Trade groups representing Facebook, Twitter, and Google on Thursday filed a lawsuit in Tallahassee federal court challenging a bill that Governor Ron DeSantis claims will crack down on social media censorship.
NetChoice and the Computer and Communications Industry Association filed a suit against Florida Attorney General Ashley Moody and several other state officials over the “anti-Big Tech bill,” which DeSantis signed into law on Monday, according to Politico.
The legislation “would allow the Florida Election Commission to fine social-media companies $250,000 per day if they “de-platform” candidates running for statewide office and $25,000 for candidates running for local office. It also prevents them from banning any “journalistic enterprise doing business in Florida,” the New York Post reported.
DeSantis prioritized the bill after Twitter and Facebook banned then-President Donald Trump in January for “inciting violence and spreading conspiracy theories about his election loss to President Joe Biden, which they cited as violations of their terms of service.”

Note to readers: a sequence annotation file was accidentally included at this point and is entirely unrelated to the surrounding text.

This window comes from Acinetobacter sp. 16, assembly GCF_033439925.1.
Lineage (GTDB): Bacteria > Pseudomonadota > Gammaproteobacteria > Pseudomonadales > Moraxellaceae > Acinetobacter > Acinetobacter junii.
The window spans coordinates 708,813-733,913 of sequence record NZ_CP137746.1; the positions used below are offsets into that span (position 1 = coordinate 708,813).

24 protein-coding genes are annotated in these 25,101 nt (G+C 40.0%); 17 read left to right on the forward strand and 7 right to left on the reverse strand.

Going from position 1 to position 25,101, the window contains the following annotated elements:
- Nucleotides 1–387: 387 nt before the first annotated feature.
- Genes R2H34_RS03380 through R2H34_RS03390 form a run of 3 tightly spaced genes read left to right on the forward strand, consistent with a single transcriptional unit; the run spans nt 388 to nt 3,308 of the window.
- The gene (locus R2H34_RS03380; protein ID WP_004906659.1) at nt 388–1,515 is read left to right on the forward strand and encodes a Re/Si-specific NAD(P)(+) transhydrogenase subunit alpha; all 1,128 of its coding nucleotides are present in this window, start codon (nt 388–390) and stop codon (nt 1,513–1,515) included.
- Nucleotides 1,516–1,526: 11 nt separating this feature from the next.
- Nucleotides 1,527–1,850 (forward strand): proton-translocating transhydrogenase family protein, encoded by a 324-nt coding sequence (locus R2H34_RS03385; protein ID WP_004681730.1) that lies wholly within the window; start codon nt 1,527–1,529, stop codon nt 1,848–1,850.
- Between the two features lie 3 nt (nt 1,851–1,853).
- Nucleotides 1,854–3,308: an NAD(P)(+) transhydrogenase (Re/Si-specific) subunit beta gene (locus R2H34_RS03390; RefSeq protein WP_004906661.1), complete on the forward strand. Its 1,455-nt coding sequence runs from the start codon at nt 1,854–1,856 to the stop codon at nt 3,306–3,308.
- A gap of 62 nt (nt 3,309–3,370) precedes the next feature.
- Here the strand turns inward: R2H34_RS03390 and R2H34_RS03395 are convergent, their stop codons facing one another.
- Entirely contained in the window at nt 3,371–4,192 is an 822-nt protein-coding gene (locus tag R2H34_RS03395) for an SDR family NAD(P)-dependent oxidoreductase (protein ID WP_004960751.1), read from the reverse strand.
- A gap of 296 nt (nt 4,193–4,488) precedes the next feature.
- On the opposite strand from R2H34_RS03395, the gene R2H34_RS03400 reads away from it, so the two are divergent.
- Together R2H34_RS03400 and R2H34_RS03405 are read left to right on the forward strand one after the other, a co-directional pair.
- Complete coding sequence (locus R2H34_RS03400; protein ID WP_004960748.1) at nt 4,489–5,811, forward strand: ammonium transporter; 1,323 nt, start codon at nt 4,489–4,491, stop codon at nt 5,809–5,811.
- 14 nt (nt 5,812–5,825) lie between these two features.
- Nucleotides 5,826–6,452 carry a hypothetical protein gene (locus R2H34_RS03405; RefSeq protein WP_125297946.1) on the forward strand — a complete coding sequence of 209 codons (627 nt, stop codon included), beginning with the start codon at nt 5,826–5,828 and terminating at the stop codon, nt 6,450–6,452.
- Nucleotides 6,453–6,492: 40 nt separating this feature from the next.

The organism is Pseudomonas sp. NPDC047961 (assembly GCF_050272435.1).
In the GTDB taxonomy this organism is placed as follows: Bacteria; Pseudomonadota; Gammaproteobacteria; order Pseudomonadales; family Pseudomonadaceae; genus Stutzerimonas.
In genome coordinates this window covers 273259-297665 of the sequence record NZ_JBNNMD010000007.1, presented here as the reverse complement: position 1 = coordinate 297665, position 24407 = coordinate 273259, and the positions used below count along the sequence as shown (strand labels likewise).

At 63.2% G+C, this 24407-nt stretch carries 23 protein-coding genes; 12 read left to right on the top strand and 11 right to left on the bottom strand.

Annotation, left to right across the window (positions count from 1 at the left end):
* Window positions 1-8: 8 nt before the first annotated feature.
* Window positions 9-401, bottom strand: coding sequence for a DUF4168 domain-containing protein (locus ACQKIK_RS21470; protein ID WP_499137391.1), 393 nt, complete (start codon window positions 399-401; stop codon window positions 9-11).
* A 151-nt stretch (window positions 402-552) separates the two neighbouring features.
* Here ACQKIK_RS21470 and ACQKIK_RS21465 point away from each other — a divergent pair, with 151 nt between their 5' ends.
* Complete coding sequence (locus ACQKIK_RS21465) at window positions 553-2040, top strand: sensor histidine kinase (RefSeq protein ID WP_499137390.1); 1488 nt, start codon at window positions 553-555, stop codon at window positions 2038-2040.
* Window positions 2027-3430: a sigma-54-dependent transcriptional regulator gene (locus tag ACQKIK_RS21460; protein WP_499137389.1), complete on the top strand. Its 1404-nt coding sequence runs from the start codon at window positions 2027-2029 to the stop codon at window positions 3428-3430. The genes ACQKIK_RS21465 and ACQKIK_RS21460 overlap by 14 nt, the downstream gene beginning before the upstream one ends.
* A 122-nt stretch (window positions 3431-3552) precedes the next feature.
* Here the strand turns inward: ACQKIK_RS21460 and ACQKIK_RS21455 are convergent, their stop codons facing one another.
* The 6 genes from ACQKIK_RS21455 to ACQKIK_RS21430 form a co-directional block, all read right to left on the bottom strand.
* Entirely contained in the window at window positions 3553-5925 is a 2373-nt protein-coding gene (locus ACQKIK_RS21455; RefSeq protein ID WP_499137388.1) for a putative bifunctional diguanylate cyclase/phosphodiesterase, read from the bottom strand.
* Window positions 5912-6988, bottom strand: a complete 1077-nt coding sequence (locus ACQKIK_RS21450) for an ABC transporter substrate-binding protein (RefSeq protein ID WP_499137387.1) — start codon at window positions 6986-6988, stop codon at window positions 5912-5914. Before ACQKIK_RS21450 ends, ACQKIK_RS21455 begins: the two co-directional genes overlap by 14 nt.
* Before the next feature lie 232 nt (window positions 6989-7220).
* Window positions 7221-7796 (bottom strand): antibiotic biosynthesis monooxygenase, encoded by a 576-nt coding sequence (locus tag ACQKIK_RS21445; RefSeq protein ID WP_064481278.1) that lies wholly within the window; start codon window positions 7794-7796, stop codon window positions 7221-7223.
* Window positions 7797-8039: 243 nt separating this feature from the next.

The lawsuit states, “the Act is a frontal assault on the First Amendment and an extraordinary intervention by government in the free marketplace of ideas that would be unthinkable for traditional media, book sellers, lending libraries or newsstands.”
In an interview with Spectator, DeSantis knew the bill would “absolutely be challenged,” by democrats and big tech.
“Constitutional protections are not a one-way street,” said DeSantis’ press secretary Christina Pushaw on Thursday. “On the contrary, there is a delicate balance in ensuring that citizens and businesses alike are protected against government overreach, but also, that all consumers are protected against abusive, discriminatory, and/or deceptive business practices.”